• Sep 3rd 2007 at 11:18AM
  • 8
General Motors is forging ahead with lithium ion battery development for both the plug-in hybrid Saturn Vue
and the Chevrolet Volt. Meanwhile Toyota's executive vice president for R&D, Kazuo Okamoto is insisting (subs req'd) that they are still too hazardous for automotive use.

Toyota is still working on getting better performance out of the nickel metal hydride batteries they use in their current hybrids. Plug-in hybrids do more cycling of the battery as they charge and discharge than current hybrids. That puts more strain on the battery and raises temperatures. For now, Toyota is testing plug-in Priuses with higher capacity NiMH batteries and won't give a timeline for moving to lithium. Okamoto also listed cost as an additional factor limiting lithium.

[Source: Automotive News - Sub. Req'd]

I'm reporting this comment as:

Reported comments and users are reviewed by Autoblog staff 24 hours a day, seven days a week to determine whether they violate Community Guideline. Accounts are penalized for Community Guidelines violations and serious or repeated violations can lead to account termination.

    • 1 Second Ago
      • 8 Years Ago
      Toyota is pathetic. They can't do it so they're going to poison the well for GM, Phoenix, etc. Here's hoping the scare tactics backfire on them.
      • 8 Years Ago
      "...Okamoto is insisting (subs req'd) that they are still too hazardous for automotive use."

      Hell, we drive around with tanks full of toxic, highly explosive gasoline and think nothing of it.

      I think that what Okamoto is saying is that it still costs too much to meet acceptable safety requirements. I hope that changes soon.
      • 8 Months Ago
      I think Toyota is chained to Panasonic batteries which can't cut it.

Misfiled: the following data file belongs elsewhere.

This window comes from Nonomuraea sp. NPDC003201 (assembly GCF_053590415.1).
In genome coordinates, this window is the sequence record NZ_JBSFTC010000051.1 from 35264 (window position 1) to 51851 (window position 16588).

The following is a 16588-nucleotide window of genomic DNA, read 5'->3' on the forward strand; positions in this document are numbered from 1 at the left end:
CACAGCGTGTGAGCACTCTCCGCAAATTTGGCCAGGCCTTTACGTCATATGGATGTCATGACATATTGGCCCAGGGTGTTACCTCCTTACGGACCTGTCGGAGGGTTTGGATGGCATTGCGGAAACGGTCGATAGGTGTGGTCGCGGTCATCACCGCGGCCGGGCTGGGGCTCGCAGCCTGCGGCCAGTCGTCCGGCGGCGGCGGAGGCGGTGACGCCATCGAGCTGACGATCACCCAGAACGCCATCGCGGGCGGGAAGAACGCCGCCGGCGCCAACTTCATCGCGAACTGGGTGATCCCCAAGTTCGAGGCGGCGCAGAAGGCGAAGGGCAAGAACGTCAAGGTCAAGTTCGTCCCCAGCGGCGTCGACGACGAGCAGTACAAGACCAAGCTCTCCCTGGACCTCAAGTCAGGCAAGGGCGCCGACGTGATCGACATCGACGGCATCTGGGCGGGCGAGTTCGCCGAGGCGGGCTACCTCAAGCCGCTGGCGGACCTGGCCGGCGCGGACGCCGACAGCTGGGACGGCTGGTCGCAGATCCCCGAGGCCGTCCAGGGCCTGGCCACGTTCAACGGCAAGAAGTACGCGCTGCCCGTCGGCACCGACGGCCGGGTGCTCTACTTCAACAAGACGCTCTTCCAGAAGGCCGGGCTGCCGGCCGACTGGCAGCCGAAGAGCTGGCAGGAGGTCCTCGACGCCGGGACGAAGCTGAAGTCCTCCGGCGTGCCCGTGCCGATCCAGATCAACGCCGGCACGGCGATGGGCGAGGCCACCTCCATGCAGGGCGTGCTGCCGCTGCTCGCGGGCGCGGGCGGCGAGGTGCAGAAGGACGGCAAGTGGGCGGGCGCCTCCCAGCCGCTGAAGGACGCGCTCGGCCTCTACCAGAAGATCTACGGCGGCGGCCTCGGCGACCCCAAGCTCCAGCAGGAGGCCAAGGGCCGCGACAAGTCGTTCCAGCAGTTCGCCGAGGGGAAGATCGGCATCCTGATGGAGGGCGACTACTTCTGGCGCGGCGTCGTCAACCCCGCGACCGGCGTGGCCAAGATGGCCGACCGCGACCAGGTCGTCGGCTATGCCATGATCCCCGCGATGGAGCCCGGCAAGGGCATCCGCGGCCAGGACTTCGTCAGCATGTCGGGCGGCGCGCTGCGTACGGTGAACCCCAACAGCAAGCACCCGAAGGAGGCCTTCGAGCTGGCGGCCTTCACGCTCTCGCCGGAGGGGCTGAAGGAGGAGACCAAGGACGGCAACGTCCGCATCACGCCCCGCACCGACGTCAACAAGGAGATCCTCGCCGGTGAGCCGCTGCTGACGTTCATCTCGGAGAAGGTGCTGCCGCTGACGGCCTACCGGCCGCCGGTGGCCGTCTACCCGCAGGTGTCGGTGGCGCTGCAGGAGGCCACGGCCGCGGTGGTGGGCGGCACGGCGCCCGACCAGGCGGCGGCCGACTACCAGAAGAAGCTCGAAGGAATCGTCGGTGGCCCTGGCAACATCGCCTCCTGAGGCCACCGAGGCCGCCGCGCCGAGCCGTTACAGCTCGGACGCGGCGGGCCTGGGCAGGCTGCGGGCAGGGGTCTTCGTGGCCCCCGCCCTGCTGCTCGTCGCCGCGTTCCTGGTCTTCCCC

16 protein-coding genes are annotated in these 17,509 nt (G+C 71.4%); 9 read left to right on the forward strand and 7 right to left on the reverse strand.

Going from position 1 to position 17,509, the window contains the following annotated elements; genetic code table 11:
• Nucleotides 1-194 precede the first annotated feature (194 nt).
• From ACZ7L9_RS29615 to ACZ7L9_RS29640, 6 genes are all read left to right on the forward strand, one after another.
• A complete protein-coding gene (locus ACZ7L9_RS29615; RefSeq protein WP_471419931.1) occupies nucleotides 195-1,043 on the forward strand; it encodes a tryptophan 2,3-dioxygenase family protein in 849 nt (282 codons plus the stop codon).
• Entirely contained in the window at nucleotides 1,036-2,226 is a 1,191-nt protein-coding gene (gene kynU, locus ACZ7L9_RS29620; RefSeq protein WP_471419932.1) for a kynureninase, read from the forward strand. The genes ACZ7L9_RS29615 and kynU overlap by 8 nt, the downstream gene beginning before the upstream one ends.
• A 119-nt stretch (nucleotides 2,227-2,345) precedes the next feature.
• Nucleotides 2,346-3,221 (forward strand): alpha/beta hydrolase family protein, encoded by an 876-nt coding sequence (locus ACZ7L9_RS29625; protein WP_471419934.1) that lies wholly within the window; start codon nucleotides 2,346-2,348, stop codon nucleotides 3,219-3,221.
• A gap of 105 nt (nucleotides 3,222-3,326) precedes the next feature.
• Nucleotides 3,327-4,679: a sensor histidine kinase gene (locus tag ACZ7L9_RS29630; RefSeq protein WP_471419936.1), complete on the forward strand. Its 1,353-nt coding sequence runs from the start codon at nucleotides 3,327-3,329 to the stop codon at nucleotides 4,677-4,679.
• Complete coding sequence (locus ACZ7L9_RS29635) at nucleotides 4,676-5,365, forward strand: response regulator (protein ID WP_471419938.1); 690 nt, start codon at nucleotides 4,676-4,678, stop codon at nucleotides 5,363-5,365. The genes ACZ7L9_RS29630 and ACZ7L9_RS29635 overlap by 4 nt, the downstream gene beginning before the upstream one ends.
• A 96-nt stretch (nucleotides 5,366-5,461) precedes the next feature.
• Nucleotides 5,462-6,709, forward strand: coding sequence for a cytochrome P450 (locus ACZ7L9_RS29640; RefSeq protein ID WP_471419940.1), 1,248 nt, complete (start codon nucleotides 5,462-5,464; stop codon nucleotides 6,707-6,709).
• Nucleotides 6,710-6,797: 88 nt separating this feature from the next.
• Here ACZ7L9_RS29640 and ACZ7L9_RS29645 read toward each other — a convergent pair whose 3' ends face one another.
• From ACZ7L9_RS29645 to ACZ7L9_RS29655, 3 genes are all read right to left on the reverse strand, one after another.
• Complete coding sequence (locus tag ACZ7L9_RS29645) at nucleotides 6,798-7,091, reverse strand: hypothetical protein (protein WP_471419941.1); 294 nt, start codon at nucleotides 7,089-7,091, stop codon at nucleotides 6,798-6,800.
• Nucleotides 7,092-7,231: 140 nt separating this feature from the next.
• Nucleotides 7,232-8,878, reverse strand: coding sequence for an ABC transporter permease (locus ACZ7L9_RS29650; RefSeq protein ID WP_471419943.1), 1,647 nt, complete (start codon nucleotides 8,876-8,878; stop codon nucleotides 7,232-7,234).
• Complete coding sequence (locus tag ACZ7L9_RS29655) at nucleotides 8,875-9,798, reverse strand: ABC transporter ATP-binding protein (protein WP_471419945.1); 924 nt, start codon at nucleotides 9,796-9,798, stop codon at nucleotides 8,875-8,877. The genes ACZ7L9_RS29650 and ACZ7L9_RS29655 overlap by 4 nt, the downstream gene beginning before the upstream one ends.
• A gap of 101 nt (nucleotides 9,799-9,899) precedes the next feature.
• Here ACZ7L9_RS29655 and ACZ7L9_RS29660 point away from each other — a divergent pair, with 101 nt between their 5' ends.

They should be checking out other companies. Maybe ENAX. http://enax.jp/company_e/topFrameset.htm
      • 8 Months Ago
      Taking a risk by ANY auto maker is big money. Taking a chance on safety is suicide. "Scare tactics" may also be covering their back.
      • 8 Months Ago
      Ironically, Toyota was the first to put a LiIon starter battery in a production car, the
      Vitz, which was sold only in Japan. The Vitz used the battery to automatically restart the engine, as the engine shut off whenever the car stopped. It apparently didn't sell well, and was never exported.

      Toyotas experience with the Vitz may be one reason they are reluctant to use LiIon in any other models.
      • 8 Years Ago
      These negative L-ion press releases from Toyota have me wondering what they are trying to do. It appears that they fear what others may be able to achieve and think that they can use their current lead role as the major leading 'green' company (in the general public's eyes) to convince us that their competitors are developing unsafe products.
      • 8 Years Ago
      Devil is in the details. Which chemistry? Toyota is surely addressing the older, cobalt lithium, while GM is using the (much) different A123 formulation.

      Likely what we see here is Toyota spreading FUD (Fear, Uncertainty and Doubt) to uphold the media's view of it as leader in hybrid technology, while casting GM in the role of reckless upstart trying to get in the game.

      Press releases aside, Toyota is selling thousands of hybrid vehicles while GM is just getting started.
      • 8 Months Ago
      Toyota put its bet on Li(Ni,Co,Al)-based systems because of their high energy density. It is well known that the safety of the Ni-Co system is poor. They should stop generalizing this safety problem. There are many other materials that do not have the same safety issues. Lithium ion is also projected to be lower cost than NiMH once volume is over a few hundred thousand units per year.
      Don't believe what a CEO or VP tells you. They rarely have the technical skill to evaluate subtleties of technology choices. Remember the GM VP trying to sell us fuel cells ?
    Share This Photo X